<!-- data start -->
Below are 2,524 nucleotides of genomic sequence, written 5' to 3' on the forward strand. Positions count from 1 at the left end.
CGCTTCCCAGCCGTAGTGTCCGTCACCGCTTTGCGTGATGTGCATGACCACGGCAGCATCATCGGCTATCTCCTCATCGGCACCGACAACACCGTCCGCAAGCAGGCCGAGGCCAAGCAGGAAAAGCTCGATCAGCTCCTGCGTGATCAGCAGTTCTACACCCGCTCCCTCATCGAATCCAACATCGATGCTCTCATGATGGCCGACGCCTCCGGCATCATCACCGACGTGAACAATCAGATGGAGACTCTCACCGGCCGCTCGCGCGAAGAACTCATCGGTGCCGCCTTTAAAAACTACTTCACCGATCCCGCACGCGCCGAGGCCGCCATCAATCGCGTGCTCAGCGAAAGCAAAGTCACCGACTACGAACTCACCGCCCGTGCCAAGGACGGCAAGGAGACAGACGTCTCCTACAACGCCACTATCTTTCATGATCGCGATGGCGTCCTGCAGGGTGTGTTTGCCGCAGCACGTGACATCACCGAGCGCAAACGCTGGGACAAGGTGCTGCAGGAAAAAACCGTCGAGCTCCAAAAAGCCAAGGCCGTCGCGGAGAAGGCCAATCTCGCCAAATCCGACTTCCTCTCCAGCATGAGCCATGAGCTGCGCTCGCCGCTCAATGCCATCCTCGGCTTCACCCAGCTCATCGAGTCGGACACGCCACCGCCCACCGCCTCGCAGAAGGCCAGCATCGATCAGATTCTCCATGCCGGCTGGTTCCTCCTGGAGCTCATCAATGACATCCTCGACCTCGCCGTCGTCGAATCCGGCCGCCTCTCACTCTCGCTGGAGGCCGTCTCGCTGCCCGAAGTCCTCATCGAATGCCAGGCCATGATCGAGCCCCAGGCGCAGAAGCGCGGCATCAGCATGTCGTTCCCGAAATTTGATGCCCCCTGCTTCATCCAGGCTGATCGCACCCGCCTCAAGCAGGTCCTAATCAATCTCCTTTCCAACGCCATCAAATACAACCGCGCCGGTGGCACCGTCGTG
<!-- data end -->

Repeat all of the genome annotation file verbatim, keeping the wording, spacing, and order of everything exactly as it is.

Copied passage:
Below are 2,524 nucleotides of genomic sequence, written 5' to 3' on the forward strand. Positions count from 1 at the left end.
CGCTTCCCAGCCGTAGTGTCCGTCACCGCTTTGCGTGATGTGCATGACCACGGCAGCATCATCGGCTATCTCCTCATCGGCACCGACAACACCGTCCGCAAGCAGGCCGAGGCCAAGCAGGAAAAGCTCGATCAGCTCCTGCGTGATCAGCAGTTCTACACCCGCTCCCTCATCGAATCCAACATCGATGCTCTCATGATGGCCGACGCCTCCGGCATCATCACCGACGTGAACAATCAGATGGAGACTCTCACCGGCCGCTCGCGCGAAGAACTCATCGGTGCCGCCTTTAAAAACTACTTCACCGATCCCGCACGCGCCGAGGCCGCCATCAATCGCGTGCTCAGCGAAAGCAAAGTCACCGACTACGAACTCACCGCCCGTGCCAAGGACGGCAAGGAGACAGACGTCTCCTACAACGCCACTATCTTTCATGATCGCGATGGCGTCCTGCAGGGTGTGTTTGCCGCAGCACGTGACATCACCGAGCGCAAACGCTGGGACAAGGTGCTGCAGGAAAAAACCGTCGAGCTCCAAAAAGCCAAGGCCGTCGCGGAGAAGGCCAATCTCGCCAAATCCGACTTCCTCTCCAGCATGAGCCATGAGCTGCGCTCGCCGCTCAATGCCATCCTCGGCTTCACCCAGCTCATCGAGTCGGACACGCCACCGCCCACCGCCTCGCAGAAGGCCAGCATCGATCAGATTCTCCATGCCGGCTGGTTCCTCCTGGAGCTCATCAATGACATCCTCGACCTCGCCGTCGTCGAATCCGGCCGCCTCTCACTCTCGCTGGAGGCCGTCTCGCTGCCCGAAGTCCTCATCGAATGCCAGGCCATGATCGAGCCCCAGGCGCAGAAGCGCGGCATCAGCATGTCGTTCCCGAAATTTGATGCCCCCTGCTTCATCCAGGCTGATCGCACCCGCCTCAAGCAGGTCCTAATCAATCTCCTTTCCAACGCCATCAAATACAACCGCGCCGGTGGCACCGTCGTG